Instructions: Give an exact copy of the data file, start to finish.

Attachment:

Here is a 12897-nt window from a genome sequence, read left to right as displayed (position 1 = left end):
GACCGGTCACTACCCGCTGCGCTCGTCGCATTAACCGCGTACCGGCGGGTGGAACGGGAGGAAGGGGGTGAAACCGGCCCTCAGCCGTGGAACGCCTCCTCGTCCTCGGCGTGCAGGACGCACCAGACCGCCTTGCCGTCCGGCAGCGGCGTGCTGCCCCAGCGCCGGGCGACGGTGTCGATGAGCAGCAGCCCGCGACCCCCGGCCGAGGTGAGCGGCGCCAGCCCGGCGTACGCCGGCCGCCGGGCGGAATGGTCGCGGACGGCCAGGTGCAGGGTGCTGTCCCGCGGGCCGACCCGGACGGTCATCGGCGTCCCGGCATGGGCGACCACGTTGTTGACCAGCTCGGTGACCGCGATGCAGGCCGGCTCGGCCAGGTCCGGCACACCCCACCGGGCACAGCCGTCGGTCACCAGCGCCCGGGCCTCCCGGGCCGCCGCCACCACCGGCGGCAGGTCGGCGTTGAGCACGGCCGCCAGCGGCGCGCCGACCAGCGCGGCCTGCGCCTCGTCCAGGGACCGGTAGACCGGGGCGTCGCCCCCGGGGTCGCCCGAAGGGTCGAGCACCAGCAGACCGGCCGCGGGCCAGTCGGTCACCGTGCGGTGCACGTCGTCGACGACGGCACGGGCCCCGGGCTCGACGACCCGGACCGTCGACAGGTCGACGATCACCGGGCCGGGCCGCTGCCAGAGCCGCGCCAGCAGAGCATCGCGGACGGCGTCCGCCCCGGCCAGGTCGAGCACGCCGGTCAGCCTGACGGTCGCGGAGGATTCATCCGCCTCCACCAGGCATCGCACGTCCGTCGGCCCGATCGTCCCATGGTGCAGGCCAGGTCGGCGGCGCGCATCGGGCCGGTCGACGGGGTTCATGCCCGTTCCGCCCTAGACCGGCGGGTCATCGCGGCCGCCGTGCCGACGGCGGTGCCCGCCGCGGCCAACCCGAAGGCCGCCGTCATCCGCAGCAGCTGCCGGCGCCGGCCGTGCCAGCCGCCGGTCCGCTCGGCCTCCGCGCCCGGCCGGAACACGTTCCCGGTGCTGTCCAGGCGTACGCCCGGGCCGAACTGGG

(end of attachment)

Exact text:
Here is a 12897-nt window from a genome sequence, read left to right as displayed (position 1 = left end):
GACCGGTCACTACCCGCTGCGCTCGTCGCATTAACCGCGTACCGGCGGGTGGAACGGGAGGAAGGGGGTGAAACCGGCCCTCAGCCGTGGAACGCCTCCTCGTCCTCGGCGTGCAGGACGCACCAGACCGCCTTGCCGTCCGGCAGCGGCGTGCTGCCCCAGCGCCGGGCGACGGTGTCGATGAGCAGCAGCCCGCGACCCCCGGCCGAGGTGAGCGGCGCCAGCCCGGCGTACGCCGGCCGCCGGGCGGAATGGTCGCGGACGGCCAGGTGCAGGGTGCTGTCCCGCGGGCCGACCCGGACGGTCATCGGCGTCCCGGCATGGGCGACCACGTTGTTGACCAGCTCGGTGACCGCGATGCAGGCCGGCTCGGCCAGGTCCGGCACACCCCACCGGGCACAGCCGTCGGTCACCAGCGCCCGGGCCTCCCGGGCCGCCGCCACCACCGGCGGCAGGTCGGCGTTGAGCACGGCCGCCAGCGGCGCGCCGACCAGCGCGGCCTGCGCCTCGTCCAGGGACCGGTAGACCGGGGCGTCGCCCCCGGGGTCGCCCGAAGGGTCGAGCACCAGCAGACCGGCCGCGGGCCAGTCGGTCACCGTGCGGTGCACGTCGTCGACGACGGCACGGGCCCCGGGCTCGACGACCCGGACCGTCGACAGGTCGACGATCACCGGGCCGGGCCGCTGCCAGAGCCGCGCCAGCAGAGCATCGCGGACGGCGTCCGCCCCGGCCAGGTCGAGCACGCCGGTCAGCCTGACGGTCGCGGAGGATTCATCCGCCTCCACCAGGCATCGCACGTCCGTCGGCCCGATCGTCCCATGGTGCAGGCCAGGTCGGCGGCGCGCATCGGGCCGGTCGACGGGGTTCATGCCCGTTCCGCCCTAGACCGGCGGGTCATCGCGGCCGCCGTGCCGACGGCGGTGCCCGCCGCGGCCAACCCGAAGGCCGCCGTCATCCGCAGCAGCTGCCGGCGCCGGCCGTGCCAGCCGCCGGTCCGCTCGGCCTCCGCGCCCGGCCGGAACACGTTCCCGGTGCTGTCCAGGCGTACGCCCGGGCCGAACTGGG